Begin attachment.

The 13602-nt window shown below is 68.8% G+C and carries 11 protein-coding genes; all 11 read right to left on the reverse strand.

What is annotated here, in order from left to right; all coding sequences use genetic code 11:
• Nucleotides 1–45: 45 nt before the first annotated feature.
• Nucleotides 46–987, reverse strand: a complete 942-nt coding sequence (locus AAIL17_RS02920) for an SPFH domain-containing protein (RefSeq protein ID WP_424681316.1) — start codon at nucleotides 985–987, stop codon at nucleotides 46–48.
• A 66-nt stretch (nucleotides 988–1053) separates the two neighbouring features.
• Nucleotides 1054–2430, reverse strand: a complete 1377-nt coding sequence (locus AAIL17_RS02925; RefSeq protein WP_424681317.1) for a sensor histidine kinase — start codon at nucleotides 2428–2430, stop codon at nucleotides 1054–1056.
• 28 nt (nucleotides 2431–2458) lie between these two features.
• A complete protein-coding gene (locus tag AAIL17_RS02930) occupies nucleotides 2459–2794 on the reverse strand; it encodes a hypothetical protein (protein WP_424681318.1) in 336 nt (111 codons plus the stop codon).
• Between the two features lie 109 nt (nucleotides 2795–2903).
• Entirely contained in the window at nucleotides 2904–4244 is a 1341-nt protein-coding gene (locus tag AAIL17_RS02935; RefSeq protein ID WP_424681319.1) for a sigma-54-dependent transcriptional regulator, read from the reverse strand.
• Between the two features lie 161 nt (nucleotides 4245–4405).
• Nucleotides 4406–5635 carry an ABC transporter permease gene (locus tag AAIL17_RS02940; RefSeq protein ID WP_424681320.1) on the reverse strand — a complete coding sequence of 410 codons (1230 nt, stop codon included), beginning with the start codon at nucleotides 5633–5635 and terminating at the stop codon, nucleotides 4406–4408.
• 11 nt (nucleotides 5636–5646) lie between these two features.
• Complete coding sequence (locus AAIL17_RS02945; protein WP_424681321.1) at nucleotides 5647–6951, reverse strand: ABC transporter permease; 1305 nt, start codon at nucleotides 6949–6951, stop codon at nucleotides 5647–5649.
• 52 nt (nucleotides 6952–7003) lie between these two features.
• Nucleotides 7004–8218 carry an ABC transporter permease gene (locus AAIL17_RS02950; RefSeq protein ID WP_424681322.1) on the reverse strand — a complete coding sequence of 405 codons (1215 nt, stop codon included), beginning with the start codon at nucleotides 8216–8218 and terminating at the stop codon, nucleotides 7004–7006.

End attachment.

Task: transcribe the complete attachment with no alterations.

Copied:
The 13602-nt window shown below is 68.8% G+C and carries 11 protein-coding genes; all 11 read right to left on the reverse strand.

What is annotated here, in order from left to right; all coding sequences use genetic code 11:
• Nucleotides 1–45: 45 nt before the first annotated feature.
• Nucleotides 46–987, reverse strand: a complete 942-nt coding sequence (locus AAIL17_RS02920) for an SPFH domain-containing protein (RefSeq protein ID WP_424681316.1) — start codon at nucleotides 985–987, stop codon at nucleotides 46–48.
• A 66-nt stretch (nucleotides 988–1053) separates the two neighbouring features.
• Nucleotides 1054–2430, reverse strand: a complete 1377-nt coding sequence (locus AAIL17_RS02925; RefSeq protein WP_424681317.1) for a sensor histidine kinase — start codon at nucleotides 2428–2430, stop codon at nucleotides 1054–1056.
• 28 nt (nucleotides 2431–2458) lie between these two features.
• A complete protein-coding gene (locus tag AAIL17_RS02930) occupies nucleotides 2459–2794 on the reverse strand; it encodes a hypothetical protein (protein WP_424681318.1) in 336 nt (111 codons plus the stop codon).
• Between the two features lie 109 nt (nucleotides 2795–2903).
• Entirely contained in the window at nucleotides 2904–4244 is a 1341-nt protein-coding gene (locus tag AAIL17_RS02935; RefSeq protein ID WP_424681319.1) for a sigma-54-dependent transcriptional regulator, read from the reverse strand.
• Between the two features lie 161 nt (nucleotides 4245–4405).
• Nucleotides 4406–5635 carry an ABC transporter permease gene (locus tag AAIL17_RS02940; RefSeq protein ID WP_424681320.1) on the reverse strand — a complete coding sequence of 410 codons (1230 nt, stop codon included), beginning with the start codon at nucleotides 5633–5635 and terminating at the stop codon, nucleotides 4406–4408.
• 11 nt (nucleotides 5636–5646) lie between these two features.
• Complete coding sequence (locus AAIL17_RS02945; protein WP_424681321.1) at nucleotides 5647–6951, reverse strand: ABC transporter permease; 1305 nt, start codon at nucleotides 6949–6951, stop codon at nucleotides 5647–5649.
• 52 nt (nucleotides 6952–7003) lie between these two features.
• Nucleotides 7004–8218 carry an ABC transporter permease gene (locus AAIL17_RS02950; RefSeq protein ID WP_424681322.1) on the reverse strand — a complete coding sequence of 405 codons (1215 nt, stop codon included), beginning with the start codon at nucleotides 8216–8218 and terminating at the stop codon, nucleotides 7004–7006.